The theoretical basis for the organizational model Chancellor Klein would like to impose on New York City public schools is known in the educational policy world as the “diverse providers” model. The theory, laid out in the Tough Choices or Tough Times report produced by New Commission on the Skills of the American Workforce on which Klein sat, has the school district outsourcing its core work, the provision of education, to a number of private providers [including for profit EMOs] who actually operate the schools.
There are two school districts in the United States that have put this model into practice.
The first district is New Orleans, where the Bush US Department of Education and the Louisiana governor used the devastation caused by Katrina as an opportunity to dismantle the public school system. Like everything else that the Bush administration has done in post-Katrina New Orleans, the result was a manmade catastrophe on top of the natural disaster.
The second district is Philadelphia, where a number of low performing schools were outsourced to for profit EMOs such as Edison Schools and Victory Schools. Today, the respected non-partisan Rand Corporation and the Philadelphia based Research for Action issued a devastating study of the Philadelphia experiment, Student Achievement in Privately Managed and District-Managed Schools in Philadelphia Since the State Takeover. The report compared 41 out-sourced schools run by EMOs such as Edison and Victory with district-run public schools. Over the last five years, the outsourced, EMO run schools produced “no statistically significant effects” in terms of improved students scores on standardized reading and math exams. By contrast, restructured district run public schools, providing many of the same resources NYC provided in the successful Chancellor’s District before Klein dismantled it, provided statistically significant better scores. What were those resources? Smaller classes, additional literacy and math instruction with proven curricula, and lead teachers, among other things.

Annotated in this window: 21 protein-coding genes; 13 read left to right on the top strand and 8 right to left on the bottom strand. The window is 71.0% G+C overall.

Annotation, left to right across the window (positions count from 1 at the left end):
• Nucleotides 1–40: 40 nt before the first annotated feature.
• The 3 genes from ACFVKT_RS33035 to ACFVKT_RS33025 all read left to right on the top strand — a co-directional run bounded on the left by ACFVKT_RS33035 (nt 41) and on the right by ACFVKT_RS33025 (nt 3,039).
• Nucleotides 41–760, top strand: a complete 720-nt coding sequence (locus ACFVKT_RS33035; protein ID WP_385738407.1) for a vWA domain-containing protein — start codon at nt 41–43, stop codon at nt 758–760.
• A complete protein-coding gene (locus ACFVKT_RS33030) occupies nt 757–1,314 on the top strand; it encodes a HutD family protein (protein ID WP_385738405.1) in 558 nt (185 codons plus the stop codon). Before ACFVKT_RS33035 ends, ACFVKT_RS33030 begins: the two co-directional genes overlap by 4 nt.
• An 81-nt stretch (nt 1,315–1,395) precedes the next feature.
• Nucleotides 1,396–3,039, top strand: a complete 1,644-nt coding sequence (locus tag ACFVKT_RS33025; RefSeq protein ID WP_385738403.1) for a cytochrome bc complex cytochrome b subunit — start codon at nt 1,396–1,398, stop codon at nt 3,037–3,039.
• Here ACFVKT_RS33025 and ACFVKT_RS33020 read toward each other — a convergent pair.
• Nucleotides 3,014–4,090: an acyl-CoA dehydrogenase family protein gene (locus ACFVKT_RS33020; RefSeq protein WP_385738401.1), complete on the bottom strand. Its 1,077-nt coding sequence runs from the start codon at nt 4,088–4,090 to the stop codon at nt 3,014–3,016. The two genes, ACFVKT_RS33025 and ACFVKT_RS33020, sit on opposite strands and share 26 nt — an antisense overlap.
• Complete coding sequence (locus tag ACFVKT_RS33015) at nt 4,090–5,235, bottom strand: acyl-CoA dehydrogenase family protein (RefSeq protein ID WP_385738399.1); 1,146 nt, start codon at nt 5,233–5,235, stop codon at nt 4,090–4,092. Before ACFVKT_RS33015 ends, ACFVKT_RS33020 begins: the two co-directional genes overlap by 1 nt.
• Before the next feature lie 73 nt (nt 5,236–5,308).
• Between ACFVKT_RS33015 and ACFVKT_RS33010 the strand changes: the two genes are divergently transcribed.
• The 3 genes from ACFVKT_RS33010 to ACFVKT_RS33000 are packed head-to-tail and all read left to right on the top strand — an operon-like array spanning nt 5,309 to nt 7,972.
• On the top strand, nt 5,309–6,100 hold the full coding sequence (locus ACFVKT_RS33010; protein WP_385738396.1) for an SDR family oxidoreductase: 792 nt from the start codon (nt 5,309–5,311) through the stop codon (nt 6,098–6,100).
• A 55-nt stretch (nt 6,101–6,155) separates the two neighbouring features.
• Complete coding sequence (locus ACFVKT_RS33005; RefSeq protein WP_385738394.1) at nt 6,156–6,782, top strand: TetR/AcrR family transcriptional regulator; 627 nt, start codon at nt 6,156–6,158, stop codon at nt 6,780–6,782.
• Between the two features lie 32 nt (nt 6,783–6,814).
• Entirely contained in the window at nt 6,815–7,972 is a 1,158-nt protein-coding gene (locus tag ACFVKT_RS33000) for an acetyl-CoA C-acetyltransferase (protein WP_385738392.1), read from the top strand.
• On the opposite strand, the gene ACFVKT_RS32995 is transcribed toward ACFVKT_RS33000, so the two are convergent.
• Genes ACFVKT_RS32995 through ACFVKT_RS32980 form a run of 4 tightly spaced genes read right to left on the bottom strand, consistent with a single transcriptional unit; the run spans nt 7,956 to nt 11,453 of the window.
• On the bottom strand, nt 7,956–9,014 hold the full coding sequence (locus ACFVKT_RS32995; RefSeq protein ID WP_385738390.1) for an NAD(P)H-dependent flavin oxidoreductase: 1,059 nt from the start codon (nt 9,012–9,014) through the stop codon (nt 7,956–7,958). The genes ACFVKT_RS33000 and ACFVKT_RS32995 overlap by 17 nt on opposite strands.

And if this were not enough, the citizens of Philadelphia have subsidized mightily the schools run by the EMOs and the EMO coffers. District spending in the EMO run schools is 10% greater — $7750 per student — than it is in the district run schools — $7000 per student. This adds up to an annual $18 million extra spent on the EMO run schools.
“There is no evidence to proceed with the model of private management of schools, as is, that we have here in Philadelphia,” concluded Jolley Bruce Christman of Research for Action.
Commenting on the report, Hank Levin, director of Columbia University’s National Center for the Study of Privatization in Education, said: “To me, it’s a romance that just hasn’t worked. It’s not that they are doing worse, but that they don’t seem to be doing any better, and they cost more. That’s a serious challenge, particularly for a district facing a deficit.”
After five years of permanent structural revolution under Klein, isn’t it time that New York City charted a path that bore some relationship to the evidence?